Hirst Publishing
Shooty Dog Thing

Editor Paul Castle Cover image
ISBN 0 955 7149 X
Publisher Hirst
Published 2010

Summary: A collection of articles from the fanzine of the same name.


A Review by Jamie Beckwith 8/10/10

In our current instant blogs, message boards and updated facebook statuses world, the old paper fanzines that you could hold in your hand have all but died out. As Paul Cornell laments in his intro to the new book collecting together the best of the first 10 issues of Shooty Dog Thing, this has seen the loss of the in-depth articles, whether it be studiously academic theories on Gallifrey Mean Time or exuberant irreverence about Adric's pants. The fast pace of the internet has seen the rise of comment for comment's sake, everyone chipping in their 2 cents worth amidst a sea of smiley face icons and LMAO abbreviations. This is not to knock such interaction but there is something about reading an article where the author has taken the time to step back, really think through their argument or point of view and committed it to the page in a hopefully interesting and absorbing way. Shooty Dog Thing manages to capture that feeling and embraces the technology to allow its distribution across the web via a free download PDF file which can be read onscreen or printed off at the reader's leisure.

The book brings together some of the best articles to have appeared in the 'zine as well as a host of new material. It's by no means a one-man show; the byline "Paul Castle and friends" gives the game away as to his generosity and acknowledgement that without a willing band of enthusiastic contributors there wouldn't be a 'zine. This is never more evident than where a contributor is invited to rebut a theory he's just argued in favour for, such as the Take Five Theory which postulates that, from Davison onwards, each Doctor has born a remarkable similarity with the incarnation five regenerations before him and which the co-writer gleefully demolishes as being nonsense.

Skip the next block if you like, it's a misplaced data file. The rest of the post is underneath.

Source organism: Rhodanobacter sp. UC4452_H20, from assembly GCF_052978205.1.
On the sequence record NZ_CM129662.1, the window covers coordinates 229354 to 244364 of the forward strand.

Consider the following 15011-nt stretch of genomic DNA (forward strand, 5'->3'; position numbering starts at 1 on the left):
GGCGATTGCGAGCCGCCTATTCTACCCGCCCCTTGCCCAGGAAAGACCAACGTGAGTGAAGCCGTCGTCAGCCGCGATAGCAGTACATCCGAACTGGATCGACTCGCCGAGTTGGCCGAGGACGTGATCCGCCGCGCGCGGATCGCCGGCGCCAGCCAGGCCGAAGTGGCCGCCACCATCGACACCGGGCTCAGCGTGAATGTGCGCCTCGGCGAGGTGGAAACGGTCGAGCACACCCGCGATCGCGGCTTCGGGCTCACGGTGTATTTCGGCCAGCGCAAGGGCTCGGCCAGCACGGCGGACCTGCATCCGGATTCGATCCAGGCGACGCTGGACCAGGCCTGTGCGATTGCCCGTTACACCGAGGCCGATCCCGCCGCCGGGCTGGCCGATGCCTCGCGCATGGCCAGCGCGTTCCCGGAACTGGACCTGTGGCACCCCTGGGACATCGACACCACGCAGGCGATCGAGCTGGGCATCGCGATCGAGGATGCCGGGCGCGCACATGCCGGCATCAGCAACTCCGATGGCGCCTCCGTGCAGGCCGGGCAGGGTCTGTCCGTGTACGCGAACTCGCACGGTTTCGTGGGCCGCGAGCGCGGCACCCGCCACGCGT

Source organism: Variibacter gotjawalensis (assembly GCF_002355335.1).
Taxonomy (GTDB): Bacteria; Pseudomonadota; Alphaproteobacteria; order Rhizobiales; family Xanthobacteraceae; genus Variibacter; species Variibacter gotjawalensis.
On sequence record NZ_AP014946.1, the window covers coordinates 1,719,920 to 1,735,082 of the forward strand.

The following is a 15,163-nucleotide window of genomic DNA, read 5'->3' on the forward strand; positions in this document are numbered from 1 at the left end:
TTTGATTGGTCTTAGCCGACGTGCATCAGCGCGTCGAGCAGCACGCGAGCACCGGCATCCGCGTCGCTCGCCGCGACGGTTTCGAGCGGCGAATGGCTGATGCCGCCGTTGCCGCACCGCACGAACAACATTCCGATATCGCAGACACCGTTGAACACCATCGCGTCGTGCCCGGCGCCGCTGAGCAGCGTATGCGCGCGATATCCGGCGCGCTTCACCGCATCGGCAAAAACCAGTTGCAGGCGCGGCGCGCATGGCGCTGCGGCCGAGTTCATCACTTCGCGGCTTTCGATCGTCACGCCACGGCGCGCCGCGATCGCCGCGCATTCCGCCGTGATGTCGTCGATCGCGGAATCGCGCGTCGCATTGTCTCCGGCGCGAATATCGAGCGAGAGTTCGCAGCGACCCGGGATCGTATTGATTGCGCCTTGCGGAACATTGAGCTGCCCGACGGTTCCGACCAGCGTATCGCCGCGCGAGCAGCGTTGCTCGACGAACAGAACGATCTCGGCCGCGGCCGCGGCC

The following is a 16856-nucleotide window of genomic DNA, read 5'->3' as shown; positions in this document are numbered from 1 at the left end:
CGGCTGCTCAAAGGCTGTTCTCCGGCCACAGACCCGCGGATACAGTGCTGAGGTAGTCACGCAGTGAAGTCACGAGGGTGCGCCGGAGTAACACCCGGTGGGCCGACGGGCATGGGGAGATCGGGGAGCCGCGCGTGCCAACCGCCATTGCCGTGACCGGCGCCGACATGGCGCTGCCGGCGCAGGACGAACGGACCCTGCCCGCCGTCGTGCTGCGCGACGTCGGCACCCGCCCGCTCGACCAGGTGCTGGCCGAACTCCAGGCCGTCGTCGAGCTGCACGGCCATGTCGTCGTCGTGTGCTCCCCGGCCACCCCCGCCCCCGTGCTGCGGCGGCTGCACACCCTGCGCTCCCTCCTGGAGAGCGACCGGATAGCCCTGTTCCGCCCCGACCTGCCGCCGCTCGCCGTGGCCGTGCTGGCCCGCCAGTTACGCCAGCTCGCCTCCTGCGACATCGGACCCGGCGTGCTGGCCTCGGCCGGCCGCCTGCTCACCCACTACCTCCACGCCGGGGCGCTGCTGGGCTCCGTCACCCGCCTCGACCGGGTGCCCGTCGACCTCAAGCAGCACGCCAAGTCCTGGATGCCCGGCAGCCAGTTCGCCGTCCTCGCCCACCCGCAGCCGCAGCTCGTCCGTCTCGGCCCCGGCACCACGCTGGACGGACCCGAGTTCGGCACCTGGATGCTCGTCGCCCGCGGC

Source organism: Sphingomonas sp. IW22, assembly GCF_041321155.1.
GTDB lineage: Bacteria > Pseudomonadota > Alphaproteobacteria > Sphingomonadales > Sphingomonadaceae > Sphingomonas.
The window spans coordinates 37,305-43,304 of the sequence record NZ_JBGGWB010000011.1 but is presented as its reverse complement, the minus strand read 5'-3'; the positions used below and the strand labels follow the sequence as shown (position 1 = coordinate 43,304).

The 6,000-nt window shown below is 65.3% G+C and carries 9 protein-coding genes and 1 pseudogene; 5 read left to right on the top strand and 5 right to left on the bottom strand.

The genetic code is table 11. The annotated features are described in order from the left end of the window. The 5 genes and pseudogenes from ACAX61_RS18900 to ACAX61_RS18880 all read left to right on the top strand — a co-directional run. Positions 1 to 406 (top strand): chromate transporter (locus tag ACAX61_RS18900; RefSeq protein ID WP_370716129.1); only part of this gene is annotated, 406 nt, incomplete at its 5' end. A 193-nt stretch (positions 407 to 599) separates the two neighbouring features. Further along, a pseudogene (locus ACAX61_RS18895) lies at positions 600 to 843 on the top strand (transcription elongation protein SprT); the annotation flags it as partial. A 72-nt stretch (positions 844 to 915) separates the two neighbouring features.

One thing which is obvious is how much love there is for anything Who-related and invites the breadth of possibility that you can never run out of things to say about it. Whilst debates on canon can range from the interesting to the irksome, Castle favours the more inclusive approach and so the 'zine gladly welcomes discussions on any aspect of the novels, the audios, the comics, the stageplays and the multitude of spin-offs. When looking at the Sontarans, for example, in advance of their return to Season 4, he's sure to include the comic Dragon's Claw, the audio play Old Soldiers and even the Doctor's terrifying encounter with Jimmy Saville in A Fix With Sontarans! The lives of Bernice Summerfield and Iris Wildthyme are given as much weight as that of Rose Tyler or the Brigadier. Faction Paradox are considered every much a classic enemy as the Cybermen.

A staple part of the regular 'zine is the review section which highlights that all inclusive ethos. Rather than review the latest releases, Shooty Dog Thing has taken the novel spin of reviewing anything which might have been released in the months of that quarter's issue BUT from any year and in any medium. The book follows suit and whilst it narrows its subject matter down to the Sixth Doctor, Timelash is but one representation, with The Ultimate Adventure, The Age of Chaos and Teach Yourself Ballroom Dancing showing off the gamut of stories for the sixth Doctor.

As with the best 'zines, the articles have a wide range of appeal and perspective, from the personal such as first convention experiences or dipping in to the classic series having been introduced to the show by the new to the flippant such as the demands for the return of less than classic monsters such as the Malus or the Vervoids! The weightier articles which go for more in-depth and thoughtful analysis touch on a range of subjects from fanboy taboos such as the Doctor's wife and what it means if he's in love with Rose (far less a nauseating article than it sounds!), how 60s Who speculated on how the 21st century might pan out, the genetic viability of the Thals to survive in the blasted plains of Skaro and speculations as to whether WOTAN was a Dalek patsy.

Personally, my favourite article from the bunch was the gargantuan attempt to link together Ace's timeline based on the various media she's appeared in, no small task when you consider the comic strip killed her off! There is an academic discussion on the etymology of the names given to the Aztecs (or should that be the Mexica?) and a kick-ass theory on the origins of Vraxoin which, surprising though you may think, lends a real pathos to the silly-looking Mandrels.

Alas, the only criticism I have is the number of typographical errors but considering the legacy of the fanzine, typos are par for the course and even DWM slips up on occasion.

As Anthony Stewart Head originally delivered his line in School Reunion: "Get the Shooty Dog Thing!"